Retail Property leads the market to Recovery

Two tier commercial property market
Retail Property leads the market to Recovery

Recent sales are showing that well let and well positioned commercial property is attracting a surge in buyer demand while vacant property in marginal areas is attracting no demand at all. At one stage when the property market was growing aggressively, any property was considered good, but now we are now back to the 1990’s mind-set where a two-tier property market is forming.

As an example we can look at recent sales concluded by Alliance, where well tenanted neighbourhood shopping centres have been selling at single digit yields, sometimes below 8%. Recently in Durbanville, Pretoria and Johannesburg we have been shooting the lights out with well let centres or commercial properties situated in high demand areas. It is quite strange that in the midst of a slow economic recovery that buyers are so aggressive on pricing, but many investors are now chasing yields with appreciating annual rentals.

There seems to be a view that the retail sector will lead the commercial property market into a recovery and our sales around the country reveal that it is indeed retail properties showing the greatest demand and achieving the highest prices. After that it is industrial property, which in South Africa tends to follow the retail sector. The office market definitely seems a little weaker and is lagging both retail and industrial. We are finding it difficult to move b and C Grade offices, particularly those situated in older areas no longer deemed popular. There is still strong demand for office conversions in the inner cities of Pretoria, Cape Town and Johannesburg and these specific properties have been attracting high market demand.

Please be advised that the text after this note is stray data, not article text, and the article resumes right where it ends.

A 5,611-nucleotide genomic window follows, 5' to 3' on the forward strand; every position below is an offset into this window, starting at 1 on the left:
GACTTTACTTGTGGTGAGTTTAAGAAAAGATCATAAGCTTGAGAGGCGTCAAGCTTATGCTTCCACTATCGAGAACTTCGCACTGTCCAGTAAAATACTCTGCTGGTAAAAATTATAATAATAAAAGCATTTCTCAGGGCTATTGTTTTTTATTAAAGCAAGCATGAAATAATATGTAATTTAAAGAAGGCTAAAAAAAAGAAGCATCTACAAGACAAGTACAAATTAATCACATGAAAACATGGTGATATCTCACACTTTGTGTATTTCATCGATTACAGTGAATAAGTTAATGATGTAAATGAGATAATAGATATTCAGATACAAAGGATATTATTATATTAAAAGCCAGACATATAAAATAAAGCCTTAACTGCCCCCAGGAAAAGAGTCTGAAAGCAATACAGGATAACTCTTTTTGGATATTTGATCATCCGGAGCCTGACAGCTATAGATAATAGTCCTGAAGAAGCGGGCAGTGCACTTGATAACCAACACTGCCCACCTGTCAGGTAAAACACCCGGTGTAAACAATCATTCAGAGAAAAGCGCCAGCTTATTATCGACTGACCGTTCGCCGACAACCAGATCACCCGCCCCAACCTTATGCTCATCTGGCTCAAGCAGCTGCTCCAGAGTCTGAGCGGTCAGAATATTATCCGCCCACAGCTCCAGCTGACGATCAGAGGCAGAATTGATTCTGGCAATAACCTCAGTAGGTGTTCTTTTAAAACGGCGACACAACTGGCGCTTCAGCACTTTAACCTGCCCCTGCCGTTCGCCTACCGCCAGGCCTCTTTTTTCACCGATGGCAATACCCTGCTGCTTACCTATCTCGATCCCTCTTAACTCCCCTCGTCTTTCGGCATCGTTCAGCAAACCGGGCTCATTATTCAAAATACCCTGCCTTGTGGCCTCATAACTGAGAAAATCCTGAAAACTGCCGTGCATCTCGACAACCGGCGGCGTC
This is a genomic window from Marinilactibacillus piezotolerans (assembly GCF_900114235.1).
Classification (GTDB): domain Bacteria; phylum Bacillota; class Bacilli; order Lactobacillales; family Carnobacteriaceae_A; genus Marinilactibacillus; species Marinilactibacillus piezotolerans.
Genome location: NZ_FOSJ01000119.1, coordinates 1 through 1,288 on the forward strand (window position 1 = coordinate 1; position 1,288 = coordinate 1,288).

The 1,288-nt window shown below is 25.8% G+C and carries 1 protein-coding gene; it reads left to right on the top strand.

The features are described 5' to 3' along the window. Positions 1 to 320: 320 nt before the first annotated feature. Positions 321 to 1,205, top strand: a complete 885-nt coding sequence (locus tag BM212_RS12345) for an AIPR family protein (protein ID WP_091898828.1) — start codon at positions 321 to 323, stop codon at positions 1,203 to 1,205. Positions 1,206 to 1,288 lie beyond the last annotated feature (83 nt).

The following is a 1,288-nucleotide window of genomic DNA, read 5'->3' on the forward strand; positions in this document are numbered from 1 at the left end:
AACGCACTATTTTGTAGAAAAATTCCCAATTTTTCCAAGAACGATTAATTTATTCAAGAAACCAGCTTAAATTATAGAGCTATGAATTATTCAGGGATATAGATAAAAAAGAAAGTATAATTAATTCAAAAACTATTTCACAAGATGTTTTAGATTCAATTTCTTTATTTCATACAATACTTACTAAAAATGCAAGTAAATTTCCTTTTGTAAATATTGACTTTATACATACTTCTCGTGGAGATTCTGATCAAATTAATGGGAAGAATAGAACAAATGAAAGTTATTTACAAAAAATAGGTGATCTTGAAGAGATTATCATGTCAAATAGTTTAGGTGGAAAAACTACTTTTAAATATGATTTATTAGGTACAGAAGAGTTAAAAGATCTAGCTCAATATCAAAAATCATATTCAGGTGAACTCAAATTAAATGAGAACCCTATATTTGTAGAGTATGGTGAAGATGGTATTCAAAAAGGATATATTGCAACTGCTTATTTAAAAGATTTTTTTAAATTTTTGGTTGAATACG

Certain nodes, situated close to airports, stadiums, transportation hubs and other state capital investments are also attracting strong demand. Phenomenal prices are being reached in Rosebank, which is booming due to the Gautrain launch and a massive capital injection into the area.

Rising vacancies don’t necessarily mean declining prices as long as properties are well positioned. We have found that retail properties with blue chip tenants are attracting extremely high prices and even if some line shops are vacant, investors tend to focus on the strength of the anchor tenants.

What we have not seen at all in South Africa is distressed portfolios of shopping centres hitting the market. There have been a couple of well let shopping centres which have come under the auctioneer’s gavel, but these are because of collapsing holding companies, not because the underlying property investment is bad. While trading conditions are tough, portfolios with bad covenants are going to be weak for a long time, but for those with good property fundamentals, we are seeing the highest prices being paid in years. The two tier property market is also back to an environment where experienced property investors and developers, who have access to funding, are snapping up prime commercial properties like never before. We are now seeing the old familiar faces on our auction floors and they are timing the market well by climbing in right now.

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